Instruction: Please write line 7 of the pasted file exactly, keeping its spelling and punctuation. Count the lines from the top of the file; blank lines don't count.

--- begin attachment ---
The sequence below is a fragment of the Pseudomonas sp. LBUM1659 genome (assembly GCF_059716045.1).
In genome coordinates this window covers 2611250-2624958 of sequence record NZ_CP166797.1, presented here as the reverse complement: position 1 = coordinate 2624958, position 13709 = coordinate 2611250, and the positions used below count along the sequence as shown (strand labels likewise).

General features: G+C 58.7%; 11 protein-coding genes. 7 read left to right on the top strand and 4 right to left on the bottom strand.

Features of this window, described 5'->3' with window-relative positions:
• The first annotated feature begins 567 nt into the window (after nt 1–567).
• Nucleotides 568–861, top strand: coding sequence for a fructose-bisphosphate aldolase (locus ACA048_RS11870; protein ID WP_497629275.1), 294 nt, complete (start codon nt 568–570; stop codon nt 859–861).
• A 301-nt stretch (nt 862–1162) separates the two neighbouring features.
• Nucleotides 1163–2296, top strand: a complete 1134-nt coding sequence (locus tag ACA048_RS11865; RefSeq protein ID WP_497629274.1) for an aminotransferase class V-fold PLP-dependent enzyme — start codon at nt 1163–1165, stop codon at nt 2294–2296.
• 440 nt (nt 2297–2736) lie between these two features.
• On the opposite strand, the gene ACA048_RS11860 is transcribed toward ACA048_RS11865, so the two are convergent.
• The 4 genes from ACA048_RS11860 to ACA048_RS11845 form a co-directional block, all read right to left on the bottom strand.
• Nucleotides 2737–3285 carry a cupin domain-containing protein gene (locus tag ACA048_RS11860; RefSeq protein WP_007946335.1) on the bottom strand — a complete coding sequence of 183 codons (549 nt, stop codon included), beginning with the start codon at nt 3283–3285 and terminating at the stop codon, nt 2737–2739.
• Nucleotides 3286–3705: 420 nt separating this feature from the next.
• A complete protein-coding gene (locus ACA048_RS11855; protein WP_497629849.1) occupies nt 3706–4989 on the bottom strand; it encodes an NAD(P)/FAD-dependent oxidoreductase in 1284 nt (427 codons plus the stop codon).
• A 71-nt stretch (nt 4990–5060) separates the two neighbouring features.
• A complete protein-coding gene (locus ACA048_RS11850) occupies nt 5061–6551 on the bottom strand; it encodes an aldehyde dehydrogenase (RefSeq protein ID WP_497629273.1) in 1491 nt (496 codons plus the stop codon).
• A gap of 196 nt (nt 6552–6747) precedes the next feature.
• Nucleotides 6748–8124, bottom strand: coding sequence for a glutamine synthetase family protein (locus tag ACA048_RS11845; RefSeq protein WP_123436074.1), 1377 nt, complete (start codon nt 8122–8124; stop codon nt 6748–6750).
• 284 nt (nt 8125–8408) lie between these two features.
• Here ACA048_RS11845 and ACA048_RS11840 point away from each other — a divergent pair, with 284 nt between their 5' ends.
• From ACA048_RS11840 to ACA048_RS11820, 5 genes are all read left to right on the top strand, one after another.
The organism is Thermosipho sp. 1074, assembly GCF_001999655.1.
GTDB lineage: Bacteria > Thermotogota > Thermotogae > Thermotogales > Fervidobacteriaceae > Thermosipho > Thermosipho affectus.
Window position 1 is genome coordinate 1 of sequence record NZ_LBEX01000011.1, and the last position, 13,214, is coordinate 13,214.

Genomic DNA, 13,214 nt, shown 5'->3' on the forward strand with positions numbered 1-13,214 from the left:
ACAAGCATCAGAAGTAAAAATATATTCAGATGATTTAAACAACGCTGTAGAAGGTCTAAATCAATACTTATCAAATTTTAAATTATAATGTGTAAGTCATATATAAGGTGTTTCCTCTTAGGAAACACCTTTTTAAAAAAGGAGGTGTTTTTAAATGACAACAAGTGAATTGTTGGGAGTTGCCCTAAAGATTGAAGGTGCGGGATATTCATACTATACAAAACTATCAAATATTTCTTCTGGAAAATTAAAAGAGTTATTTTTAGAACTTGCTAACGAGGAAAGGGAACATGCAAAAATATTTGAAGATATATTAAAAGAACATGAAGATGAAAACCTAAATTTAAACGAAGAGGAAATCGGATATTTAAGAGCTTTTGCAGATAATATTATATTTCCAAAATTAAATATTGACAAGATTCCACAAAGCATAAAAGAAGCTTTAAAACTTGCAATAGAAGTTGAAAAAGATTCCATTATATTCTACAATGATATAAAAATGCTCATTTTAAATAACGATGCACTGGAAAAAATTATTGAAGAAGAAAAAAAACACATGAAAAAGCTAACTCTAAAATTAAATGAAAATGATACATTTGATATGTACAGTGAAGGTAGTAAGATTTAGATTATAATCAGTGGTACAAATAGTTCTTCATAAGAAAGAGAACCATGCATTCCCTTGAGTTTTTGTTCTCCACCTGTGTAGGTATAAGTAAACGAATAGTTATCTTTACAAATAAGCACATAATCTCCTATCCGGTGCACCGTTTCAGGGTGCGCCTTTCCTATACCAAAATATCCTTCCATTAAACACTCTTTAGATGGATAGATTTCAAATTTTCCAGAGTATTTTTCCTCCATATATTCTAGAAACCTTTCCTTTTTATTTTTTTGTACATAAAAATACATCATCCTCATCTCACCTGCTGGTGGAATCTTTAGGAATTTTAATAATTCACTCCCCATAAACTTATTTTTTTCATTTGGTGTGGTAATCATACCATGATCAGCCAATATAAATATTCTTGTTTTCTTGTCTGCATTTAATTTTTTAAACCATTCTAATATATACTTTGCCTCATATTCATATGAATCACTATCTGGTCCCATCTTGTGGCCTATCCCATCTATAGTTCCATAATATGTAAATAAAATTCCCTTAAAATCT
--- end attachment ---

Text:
• A 301-nt stretch (nt 862–1162) separates the two neighbouring features.